Sorry. I should be careful what I assume. You tricked me with the "noobish" part. But thanks for the information! Actually I kind of like this compiler switch. I can put the executable on the desktop and double click it to launch it which is nice. The other nice thing is that the the executable is quite a bit smaller which I like. With that switch the size is more in line with what the windows .exe file is. On the raspberry pi, the switch makes no difference so I guess the raspberry pi is already in no-pie mode, and on the raspberry pi I can already put the executable on the desktop and launch it from there. So yeah, the old-style executable has it's advantages and I'll probably use this compiler switch going forward. Thanks! Personally, I'm afraid to change flavors at the moment. I'm using XFCE and I get some really nice options for refresh rate. I don't know if switching flavors will make these choices go away. I get 60 Hz, 50 Hz, and 59.9 Hz, among others. I really like having 50 Hz for PAL games, and 59.9 Hz is really nice for NTSC games. If the game has 262 lines it's a really close match to what real hardware does. I wonder how common these refresh rate options are?
  15. John Saeger

    z26 4.x

    OK, we're on 4.04 now. Thanks! If you like, let me know how it goes... I'm especially interested to know if MrMaddog has gotten the kidvid games working. Thanks again!
  16. John Saeger

    z26 4.x

    Thanks! I'll put that in the makefile as default.
  17. John Saeger

    z26 4.x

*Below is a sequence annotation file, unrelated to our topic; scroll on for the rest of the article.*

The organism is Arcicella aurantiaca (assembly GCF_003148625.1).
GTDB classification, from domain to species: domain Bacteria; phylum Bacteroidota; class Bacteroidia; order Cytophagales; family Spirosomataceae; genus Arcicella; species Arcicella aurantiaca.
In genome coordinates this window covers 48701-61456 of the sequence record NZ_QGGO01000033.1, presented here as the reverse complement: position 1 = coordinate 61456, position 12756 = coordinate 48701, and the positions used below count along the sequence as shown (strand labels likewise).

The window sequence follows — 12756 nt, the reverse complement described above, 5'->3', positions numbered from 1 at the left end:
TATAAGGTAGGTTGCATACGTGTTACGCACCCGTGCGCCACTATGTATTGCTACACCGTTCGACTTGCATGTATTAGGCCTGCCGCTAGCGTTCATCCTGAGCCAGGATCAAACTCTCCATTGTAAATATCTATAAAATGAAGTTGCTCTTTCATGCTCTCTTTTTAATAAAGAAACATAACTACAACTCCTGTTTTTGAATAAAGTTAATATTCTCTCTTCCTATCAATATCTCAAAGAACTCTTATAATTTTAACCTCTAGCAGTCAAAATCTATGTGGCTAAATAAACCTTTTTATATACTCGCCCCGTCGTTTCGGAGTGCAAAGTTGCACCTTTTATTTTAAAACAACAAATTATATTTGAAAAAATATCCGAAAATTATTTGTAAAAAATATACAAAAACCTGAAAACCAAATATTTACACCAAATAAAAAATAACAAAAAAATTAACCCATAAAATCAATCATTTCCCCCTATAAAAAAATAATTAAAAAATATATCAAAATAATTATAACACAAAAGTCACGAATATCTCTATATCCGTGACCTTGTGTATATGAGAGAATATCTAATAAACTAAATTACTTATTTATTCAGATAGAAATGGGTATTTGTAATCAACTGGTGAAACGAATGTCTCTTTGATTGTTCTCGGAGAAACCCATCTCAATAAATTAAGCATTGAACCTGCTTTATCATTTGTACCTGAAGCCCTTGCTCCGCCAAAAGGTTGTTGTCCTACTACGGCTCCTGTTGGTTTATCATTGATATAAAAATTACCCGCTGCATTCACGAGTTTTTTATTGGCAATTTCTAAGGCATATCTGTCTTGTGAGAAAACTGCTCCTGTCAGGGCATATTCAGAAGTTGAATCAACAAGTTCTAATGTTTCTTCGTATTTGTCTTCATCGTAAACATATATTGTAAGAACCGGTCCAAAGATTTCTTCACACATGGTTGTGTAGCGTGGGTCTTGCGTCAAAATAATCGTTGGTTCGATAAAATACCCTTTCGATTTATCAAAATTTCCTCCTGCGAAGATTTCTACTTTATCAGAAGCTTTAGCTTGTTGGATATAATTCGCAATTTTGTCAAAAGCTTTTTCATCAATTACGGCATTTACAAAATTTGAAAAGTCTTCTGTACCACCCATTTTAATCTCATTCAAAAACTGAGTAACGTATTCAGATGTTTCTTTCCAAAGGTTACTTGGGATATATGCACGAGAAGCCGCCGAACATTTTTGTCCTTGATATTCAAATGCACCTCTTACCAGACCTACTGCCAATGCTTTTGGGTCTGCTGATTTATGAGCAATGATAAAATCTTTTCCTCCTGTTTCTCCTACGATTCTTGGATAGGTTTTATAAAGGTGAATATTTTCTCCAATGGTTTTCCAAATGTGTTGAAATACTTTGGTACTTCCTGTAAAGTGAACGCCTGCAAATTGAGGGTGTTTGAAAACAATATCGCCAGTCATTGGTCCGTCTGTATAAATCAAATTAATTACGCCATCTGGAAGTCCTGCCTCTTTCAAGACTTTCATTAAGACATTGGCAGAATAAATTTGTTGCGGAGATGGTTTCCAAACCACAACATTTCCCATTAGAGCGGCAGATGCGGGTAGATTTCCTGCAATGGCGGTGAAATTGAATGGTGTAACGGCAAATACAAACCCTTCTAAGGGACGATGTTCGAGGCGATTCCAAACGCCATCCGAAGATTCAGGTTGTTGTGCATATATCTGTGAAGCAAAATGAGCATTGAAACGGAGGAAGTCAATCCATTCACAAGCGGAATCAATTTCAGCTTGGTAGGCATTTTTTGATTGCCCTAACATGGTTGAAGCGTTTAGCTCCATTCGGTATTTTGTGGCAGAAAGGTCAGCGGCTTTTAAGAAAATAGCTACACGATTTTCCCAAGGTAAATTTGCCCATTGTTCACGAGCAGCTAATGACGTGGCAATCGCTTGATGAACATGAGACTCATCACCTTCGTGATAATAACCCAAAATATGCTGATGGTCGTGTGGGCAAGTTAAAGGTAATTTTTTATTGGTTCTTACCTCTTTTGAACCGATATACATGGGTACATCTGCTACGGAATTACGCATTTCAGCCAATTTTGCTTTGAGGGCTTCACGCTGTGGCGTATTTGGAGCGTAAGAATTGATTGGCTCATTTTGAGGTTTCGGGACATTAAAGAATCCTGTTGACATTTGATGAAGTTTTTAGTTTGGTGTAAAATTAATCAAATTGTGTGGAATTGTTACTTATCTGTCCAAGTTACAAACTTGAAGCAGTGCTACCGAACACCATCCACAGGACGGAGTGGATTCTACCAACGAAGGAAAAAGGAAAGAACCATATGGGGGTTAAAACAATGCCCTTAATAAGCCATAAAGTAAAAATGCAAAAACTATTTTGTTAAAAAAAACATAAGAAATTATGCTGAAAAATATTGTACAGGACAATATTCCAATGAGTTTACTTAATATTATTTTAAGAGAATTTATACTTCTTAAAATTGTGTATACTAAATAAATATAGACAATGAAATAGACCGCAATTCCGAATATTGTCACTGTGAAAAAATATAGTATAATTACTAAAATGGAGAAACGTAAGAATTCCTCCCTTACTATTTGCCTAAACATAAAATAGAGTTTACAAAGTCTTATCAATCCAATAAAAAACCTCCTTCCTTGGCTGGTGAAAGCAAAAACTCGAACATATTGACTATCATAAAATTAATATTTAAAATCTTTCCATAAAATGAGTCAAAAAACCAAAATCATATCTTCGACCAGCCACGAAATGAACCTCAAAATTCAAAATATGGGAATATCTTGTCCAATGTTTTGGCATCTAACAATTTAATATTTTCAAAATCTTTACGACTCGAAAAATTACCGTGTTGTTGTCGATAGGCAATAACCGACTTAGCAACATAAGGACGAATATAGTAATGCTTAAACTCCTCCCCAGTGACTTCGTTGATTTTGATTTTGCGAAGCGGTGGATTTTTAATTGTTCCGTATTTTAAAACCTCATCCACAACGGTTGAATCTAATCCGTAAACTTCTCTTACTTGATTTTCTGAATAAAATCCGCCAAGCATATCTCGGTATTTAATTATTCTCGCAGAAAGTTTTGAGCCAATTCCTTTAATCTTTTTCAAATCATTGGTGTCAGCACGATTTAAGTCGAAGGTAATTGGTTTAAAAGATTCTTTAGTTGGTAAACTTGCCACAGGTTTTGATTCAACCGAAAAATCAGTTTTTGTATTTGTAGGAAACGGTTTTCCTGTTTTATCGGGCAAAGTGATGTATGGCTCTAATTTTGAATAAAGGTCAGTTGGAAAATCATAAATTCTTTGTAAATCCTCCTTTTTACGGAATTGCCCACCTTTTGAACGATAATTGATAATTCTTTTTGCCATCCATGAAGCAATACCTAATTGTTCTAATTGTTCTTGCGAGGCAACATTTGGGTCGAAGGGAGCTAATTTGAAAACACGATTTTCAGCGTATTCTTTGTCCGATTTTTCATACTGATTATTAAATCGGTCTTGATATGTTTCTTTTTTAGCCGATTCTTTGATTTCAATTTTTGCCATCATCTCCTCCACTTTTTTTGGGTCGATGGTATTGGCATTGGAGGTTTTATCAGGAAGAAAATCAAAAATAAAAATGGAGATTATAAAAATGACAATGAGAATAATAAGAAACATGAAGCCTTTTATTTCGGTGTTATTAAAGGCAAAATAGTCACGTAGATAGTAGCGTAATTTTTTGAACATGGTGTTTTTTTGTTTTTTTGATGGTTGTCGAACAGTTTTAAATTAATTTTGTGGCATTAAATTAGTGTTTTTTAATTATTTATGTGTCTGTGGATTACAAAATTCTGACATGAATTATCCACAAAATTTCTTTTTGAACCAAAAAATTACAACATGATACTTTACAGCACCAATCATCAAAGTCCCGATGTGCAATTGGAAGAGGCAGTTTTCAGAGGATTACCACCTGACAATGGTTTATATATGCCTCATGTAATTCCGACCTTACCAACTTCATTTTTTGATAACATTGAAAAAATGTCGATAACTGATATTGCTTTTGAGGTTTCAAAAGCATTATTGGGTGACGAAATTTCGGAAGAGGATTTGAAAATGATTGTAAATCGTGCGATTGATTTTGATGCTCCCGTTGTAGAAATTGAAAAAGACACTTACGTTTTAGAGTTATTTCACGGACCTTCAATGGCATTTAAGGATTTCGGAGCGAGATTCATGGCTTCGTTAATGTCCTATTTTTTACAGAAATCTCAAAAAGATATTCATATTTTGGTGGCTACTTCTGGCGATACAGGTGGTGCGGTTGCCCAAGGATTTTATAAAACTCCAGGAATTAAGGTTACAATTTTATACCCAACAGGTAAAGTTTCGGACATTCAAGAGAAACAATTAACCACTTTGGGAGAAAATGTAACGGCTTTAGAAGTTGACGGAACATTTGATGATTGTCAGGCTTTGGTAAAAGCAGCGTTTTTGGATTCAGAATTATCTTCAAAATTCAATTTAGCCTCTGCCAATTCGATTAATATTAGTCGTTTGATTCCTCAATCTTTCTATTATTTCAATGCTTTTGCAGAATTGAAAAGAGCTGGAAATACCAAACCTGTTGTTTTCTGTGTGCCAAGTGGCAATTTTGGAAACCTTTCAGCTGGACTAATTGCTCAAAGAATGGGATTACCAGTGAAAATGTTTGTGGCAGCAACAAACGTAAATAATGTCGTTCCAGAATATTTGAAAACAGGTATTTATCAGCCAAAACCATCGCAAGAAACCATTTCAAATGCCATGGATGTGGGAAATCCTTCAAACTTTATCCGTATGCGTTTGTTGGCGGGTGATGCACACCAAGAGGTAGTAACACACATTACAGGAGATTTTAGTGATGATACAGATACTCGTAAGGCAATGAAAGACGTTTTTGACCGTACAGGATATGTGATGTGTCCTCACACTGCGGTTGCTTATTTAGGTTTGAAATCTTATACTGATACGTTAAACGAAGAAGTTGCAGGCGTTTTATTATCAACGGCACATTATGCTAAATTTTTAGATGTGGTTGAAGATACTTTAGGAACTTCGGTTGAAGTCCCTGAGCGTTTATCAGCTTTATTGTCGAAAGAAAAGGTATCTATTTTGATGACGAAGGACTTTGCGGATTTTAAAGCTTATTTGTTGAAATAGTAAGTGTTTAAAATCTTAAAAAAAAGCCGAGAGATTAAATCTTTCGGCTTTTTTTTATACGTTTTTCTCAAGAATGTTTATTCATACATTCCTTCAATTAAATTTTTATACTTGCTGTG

I also use linux mint. I'm using 19.1. When I ask for properties and it tells me it's a shared library. So I guess it's weird, but I don't know why. The problem with linux is there are so many distros and so many repositories that trying to get it packaged so that things make sense looks difficult. Even getting into the system at the major distros is a little bit political and I don't personally think it's worth the trouble. I've been thinking about packaging the linux app as an appimage which might help things make more sense. But there's something to be said for installing the latest libraries and compiling from source on linux. So I guess I'm still debating what to do. Anyway, hopefully you eventually begin to enjoy the command line prompt. Thanks!
  18. John Saeger

    z26 4.x

    I tried to fix this in 4.03 but I still need to fiddle with it. I'll try to get it fixed in 4.04. Thanks for the report!
  19. John Saeger

    z26 4.x

    These are good suggestions. You are not the first to ask for a rom path, and I agree it would make things easier. For now though, I'm still "pruning" the code to make it as simple as possible. For me this is something I like to do before adding more features. Thanks!
  20. John Saeger

    z26 4.x

    Have you tried 4.03?
  21. Plus one on this one dude! What a great idea!
  22. I put out 4.03 (http://www.whimsey.com/z26/). Maybe that's our first try at getting something nice. It seems to work on linux, windows, and mac. You're probably right about case not mattering on windows, but we look for files named: "KVS3.WAV", "KVS1.WAV", "KVS2.WAV", "KVB3.WAV", "KVB1.WAV", "KVB2.WAV", "KVSHARED.WAV". At least on linux case matters and it seems to work. Put these files in the same directory as the roms. Please let me know if this works for you. Thanks!